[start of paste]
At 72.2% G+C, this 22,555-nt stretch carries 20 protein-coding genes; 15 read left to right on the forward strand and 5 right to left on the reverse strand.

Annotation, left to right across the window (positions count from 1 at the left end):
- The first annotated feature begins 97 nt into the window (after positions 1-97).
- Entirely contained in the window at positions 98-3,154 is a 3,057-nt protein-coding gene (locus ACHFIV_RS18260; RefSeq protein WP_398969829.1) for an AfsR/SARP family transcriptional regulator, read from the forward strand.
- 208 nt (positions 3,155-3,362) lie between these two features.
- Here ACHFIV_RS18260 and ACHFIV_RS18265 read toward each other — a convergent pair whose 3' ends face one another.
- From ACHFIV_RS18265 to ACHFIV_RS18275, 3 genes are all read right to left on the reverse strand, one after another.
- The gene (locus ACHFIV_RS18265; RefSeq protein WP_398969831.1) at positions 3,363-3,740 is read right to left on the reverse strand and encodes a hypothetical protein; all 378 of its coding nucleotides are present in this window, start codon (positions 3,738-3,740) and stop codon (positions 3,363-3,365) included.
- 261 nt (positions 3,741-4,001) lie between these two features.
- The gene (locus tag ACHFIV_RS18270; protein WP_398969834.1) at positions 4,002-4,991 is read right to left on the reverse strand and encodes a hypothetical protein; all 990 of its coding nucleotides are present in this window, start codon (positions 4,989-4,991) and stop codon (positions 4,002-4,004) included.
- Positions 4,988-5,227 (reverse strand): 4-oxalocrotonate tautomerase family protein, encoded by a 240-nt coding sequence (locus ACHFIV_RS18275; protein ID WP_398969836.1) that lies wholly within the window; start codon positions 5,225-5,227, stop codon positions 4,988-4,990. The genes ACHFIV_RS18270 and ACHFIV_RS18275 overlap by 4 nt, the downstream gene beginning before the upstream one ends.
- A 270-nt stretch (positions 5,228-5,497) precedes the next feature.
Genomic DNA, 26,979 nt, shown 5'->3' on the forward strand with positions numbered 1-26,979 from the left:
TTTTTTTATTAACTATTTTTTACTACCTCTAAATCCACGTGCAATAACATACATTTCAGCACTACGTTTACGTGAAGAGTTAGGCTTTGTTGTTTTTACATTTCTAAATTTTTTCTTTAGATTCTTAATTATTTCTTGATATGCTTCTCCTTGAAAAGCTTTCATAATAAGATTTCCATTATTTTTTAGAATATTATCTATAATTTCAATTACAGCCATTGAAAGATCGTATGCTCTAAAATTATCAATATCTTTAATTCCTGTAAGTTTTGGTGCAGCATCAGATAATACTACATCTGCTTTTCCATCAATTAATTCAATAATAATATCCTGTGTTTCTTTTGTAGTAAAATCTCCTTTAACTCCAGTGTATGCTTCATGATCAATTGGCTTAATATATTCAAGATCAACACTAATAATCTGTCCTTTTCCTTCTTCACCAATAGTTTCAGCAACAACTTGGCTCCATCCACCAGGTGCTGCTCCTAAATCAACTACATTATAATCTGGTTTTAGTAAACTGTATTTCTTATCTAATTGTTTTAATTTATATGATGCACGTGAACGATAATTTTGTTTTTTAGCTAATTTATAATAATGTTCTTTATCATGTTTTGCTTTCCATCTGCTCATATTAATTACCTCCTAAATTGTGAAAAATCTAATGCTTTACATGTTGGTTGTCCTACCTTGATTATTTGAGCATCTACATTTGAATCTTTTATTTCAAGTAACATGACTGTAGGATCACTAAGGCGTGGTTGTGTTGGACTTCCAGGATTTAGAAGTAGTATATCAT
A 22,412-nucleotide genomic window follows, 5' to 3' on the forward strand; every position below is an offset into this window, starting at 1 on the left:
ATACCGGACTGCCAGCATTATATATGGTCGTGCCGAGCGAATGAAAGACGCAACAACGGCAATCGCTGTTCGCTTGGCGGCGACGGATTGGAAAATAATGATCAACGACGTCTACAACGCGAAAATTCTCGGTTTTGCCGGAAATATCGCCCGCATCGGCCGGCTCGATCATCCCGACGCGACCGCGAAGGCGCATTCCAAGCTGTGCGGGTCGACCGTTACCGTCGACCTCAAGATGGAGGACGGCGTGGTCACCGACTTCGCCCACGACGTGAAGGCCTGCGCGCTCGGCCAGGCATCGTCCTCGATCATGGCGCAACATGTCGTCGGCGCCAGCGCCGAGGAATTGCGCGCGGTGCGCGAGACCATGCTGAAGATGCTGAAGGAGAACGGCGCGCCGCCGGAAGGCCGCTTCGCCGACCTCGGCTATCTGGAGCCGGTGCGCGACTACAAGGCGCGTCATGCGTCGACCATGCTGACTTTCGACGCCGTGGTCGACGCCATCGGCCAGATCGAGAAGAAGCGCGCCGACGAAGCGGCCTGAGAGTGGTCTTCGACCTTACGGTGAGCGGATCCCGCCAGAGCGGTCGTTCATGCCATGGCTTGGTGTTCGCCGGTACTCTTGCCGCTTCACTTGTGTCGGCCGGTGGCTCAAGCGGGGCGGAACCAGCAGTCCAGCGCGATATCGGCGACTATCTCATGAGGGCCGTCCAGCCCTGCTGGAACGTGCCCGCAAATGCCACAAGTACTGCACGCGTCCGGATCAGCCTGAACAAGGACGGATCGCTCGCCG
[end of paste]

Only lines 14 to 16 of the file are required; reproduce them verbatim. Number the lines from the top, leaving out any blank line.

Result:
TTTTTTTATTAACTATTTTTTACTACCTCTAAATCCACGTGCAATAACATACATTTCAGCACTACGTTTACGTGAAGAGTTAGGCTTTGTTGTTTTTACATTTCTAAATTTTTTCTTTAGATTCTTAATTATTTCTTGATATGCTTCTCCTTGAAAAGCTTTCATAATAAGATTTCCATTATTTTTTAGAATATTATCTATAATTTCAATTACAGCCATTGAAAGATCGTATGCTCTAAAATTATCAATATCTTTAATTCCTGTAAGTTTTGGTGCAGCATCAGATAATACTACATCTGCTTTTCCATCAATTAATTCAATAATAATATCCTGTGTTTCTTTTGTAGTAAAATCTCCTTTAACTCCAGTGTATGCTTCATGATCAATTGGCTTAATATATTCAAGATCAACACTAATAATCTGTCCTTTTCCTTCTTCACCAATAGTTTCAGCAACAACTTGGCTCCATCCACCAGGTGCTGCTCCTAAATCAACTACATTATAATCTGGTTTTAGTAAACTGTATTTCTTATCTAATTGTTTTAATTTATATGATGCACGTGAACGATAATTTTGTTTTTTAGCTAATTTATAATAATGTTCTTTATCATGTTTTGCTTTCCATCTGCTCATATTAATTACCTCCTAAATTGTGAAAAATCTAATGCTTTACATGTTGGTTGTCCTACCTTGATTATTTGAGCATCTACATTTGAATCTTTTATTTCAAGTAACATGACTGTAGGATCACTAAGGCGTGGTTGTGTTGGACTTCCAGGATTTAGAAGTAGTATATCAT
A 22,412-nucleotide genomic window follows, 5' to 3' on the forward strand; every position below is an offset into this window, starting at 1 on the left:
ATACCGGACTGCCAGCATTATATATGGTCGTGCCGAGCGAATGAAAGACGCAACAACGGCAATCGCTGTTCGCTTGGCGGCGACGGATTGGAAAATAATGATCAACGACGTCTACAACGCGAAAATTCTCGGTTTTGCCGGAAATATCGCCCGCATCGGCCGGCTCGATCATCCCGACGCGACCGCGAAGGCGCATTCCAAGCTGTGCGGGTCGACCGTTACCGTCGACCTCAAGATGGAGGACGGCGTGGTCACCGACTTCGCCCACGACGTGAAGGCCTGCGCGCTCGGCCAGGCATCGTCCTCGATCATGGCGCAACATGTCGTCGGCGCCAGCGCCGAGGAATTGCGCGCGGTGCGCGAGACCATGCTGAAGATGCTGAAGGAGAACGGCGCGCCGCCGGAAGGCCGCTTCGCCGACCTCGGCTATCTGGAGCCGGTGCGCGACTACAAGGCGCGTCATGCGTCGACCATGCTGACTTTCGACGCCGTGGTCGACGCCATCGGCCAGATCGAGAAGAAGCGCGCCGACGAAGCGGCCTGAGAGTGGTCTTCGACCTTACGGTGAGCGGATCCCGCCAGAGCGGTCGTTCATGCCATGGCTTGGTGTTCGCCGGTACTCTTGCCGCTTCACTTGTGTCGGCCGGTGGCTCAAGCGGGGCGGAACCAGCAGTCCAGCGCGATATCGGCGACTATCTCATGAGGGCCGTCCAGCCCTGCTGGAACGTGCCCGCAAATGCCACAAGTACTGCACGCGTCCGGATCAGCCTGAACAAGGACGGATCGCTCGCCG